The Trump administration announced protective countermeasures restricting foreign nationals who have recently been to China from entering the U.S. in response to the coronavirus outbreak from Wuhan, China.
On Friday, Alex Azar, the secretary of Health and Human Services, announced the new travel restrictions which will go into effect on Sunday evening, according to The New York Times. In Azar’s own words, the coronavirus is now “a public health emergency.” Besides permanent residents and immediate family members of U.S. citizens, all foreign nationals who had been to China in the last two weeks will be impacted by the new travel ban.
In addition to the barring of some foreign citizens from the country, the U.S. is enacting a new policy to place Americans coming back from China under quarantine for two weeks by the Center for Disease Control and Prevention (CDC). They are being held on an air reserve base in Ontario, Calif. Whether or not any of the quarantined Americans have the disease is not yet public information.
Tests have been performed and will continue on the medical subjects, although, according to Dr. Nancy Messonnier, the director of the CDC’s National Center for Immunization and Respiratory Diseases, “a negative result on a test will not help us confirm that people will be safe from this disease.”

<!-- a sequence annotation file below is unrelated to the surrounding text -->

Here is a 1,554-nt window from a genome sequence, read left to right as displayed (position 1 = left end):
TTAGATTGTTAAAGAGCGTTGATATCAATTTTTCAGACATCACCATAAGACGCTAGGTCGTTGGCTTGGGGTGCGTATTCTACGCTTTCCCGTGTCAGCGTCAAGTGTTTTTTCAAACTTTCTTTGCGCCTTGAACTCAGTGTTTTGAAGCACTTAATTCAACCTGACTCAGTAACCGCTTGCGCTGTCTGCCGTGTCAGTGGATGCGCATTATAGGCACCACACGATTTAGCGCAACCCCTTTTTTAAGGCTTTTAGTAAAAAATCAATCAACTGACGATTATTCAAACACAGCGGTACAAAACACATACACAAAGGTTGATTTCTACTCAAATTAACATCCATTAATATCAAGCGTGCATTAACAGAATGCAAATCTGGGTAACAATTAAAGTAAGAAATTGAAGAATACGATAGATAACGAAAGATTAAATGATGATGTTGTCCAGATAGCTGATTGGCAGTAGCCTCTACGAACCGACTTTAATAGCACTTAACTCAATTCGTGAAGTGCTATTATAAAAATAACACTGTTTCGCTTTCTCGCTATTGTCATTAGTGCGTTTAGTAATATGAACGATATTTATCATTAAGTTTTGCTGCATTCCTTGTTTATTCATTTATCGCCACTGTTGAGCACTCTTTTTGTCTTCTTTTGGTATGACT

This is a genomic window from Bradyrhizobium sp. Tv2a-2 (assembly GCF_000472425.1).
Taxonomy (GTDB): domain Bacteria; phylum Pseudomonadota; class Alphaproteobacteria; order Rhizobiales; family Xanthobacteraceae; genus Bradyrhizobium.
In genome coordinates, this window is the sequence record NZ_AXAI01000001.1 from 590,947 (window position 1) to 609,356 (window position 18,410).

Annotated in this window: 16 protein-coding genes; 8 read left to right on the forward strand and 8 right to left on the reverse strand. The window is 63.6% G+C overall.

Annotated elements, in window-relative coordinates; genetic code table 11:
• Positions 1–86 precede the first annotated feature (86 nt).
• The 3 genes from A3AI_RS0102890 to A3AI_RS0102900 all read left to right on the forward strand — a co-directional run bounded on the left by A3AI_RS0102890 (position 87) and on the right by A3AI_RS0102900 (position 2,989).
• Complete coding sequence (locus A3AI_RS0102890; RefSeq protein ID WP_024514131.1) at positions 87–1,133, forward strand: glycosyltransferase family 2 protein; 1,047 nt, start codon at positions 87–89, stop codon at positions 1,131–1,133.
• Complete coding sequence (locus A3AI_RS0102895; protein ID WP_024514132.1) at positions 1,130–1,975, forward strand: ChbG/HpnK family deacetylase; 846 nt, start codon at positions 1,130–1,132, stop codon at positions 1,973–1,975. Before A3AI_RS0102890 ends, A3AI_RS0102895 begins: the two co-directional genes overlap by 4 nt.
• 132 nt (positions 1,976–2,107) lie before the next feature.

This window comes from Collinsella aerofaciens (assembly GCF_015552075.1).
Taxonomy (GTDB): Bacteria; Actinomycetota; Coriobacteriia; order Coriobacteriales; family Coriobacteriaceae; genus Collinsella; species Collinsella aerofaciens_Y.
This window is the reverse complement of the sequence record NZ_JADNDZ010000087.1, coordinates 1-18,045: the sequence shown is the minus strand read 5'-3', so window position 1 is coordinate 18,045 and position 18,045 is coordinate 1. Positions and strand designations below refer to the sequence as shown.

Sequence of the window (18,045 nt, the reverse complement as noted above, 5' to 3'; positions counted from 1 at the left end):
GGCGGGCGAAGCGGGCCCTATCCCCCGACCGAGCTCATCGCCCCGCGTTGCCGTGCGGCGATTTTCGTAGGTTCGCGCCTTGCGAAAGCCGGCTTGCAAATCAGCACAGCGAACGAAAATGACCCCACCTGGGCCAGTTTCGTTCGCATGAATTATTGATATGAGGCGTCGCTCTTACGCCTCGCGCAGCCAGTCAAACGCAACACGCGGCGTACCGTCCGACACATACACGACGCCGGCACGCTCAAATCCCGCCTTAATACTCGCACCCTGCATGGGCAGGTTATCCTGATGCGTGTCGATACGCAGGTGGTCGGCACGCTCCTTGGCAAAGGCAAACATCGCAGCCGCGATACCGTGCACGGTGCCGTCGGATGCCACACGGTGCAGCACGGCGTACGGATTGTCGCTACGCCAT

“While we realize this is an unprecedented action, this is an unprecedented threat,” Messonnier said, in reference to the quarantine, to The Hill.
The temporary restrictions followed announcements by American Airlines, Delta Air Lines and United Airlines that they would suspend air service between the United States and China for several months. American and United airlines have their travel ban set until March 28th, while Delta has extended theirs until April 30th, according to USA Today. United released the following statement to customers:
In response to the continued drop in demand for travel to China and the U.S. Department of State’s decision to raise its China travel advisory to a Level 4, we have decided to suspend operations between our hub airport cities and Beijing, Chengdu and Shanghai beginning February 6 until March 28. Until that date, we will continue to operate select flights to help ensure our U.S. based employees, as well as customers, have options to return home. We will continue to operate one daily flight between San Francisco and Hong Kong. As always, the safety of our customers and employees is our highest priority and we will continue to monitor the situation as it develops.
As of Friday, the coronavirus had infected around 10,000 people. On Saturday, the number began to close in on 12,000. The death toll has now surpassed 250 people, all in China. According to Chinese health authorities, the number of confirmed cases grew by 2,102 on Friday, bringing the total to 11,791 nationwide, said CNN. There are 149 confirmed cases outside of China.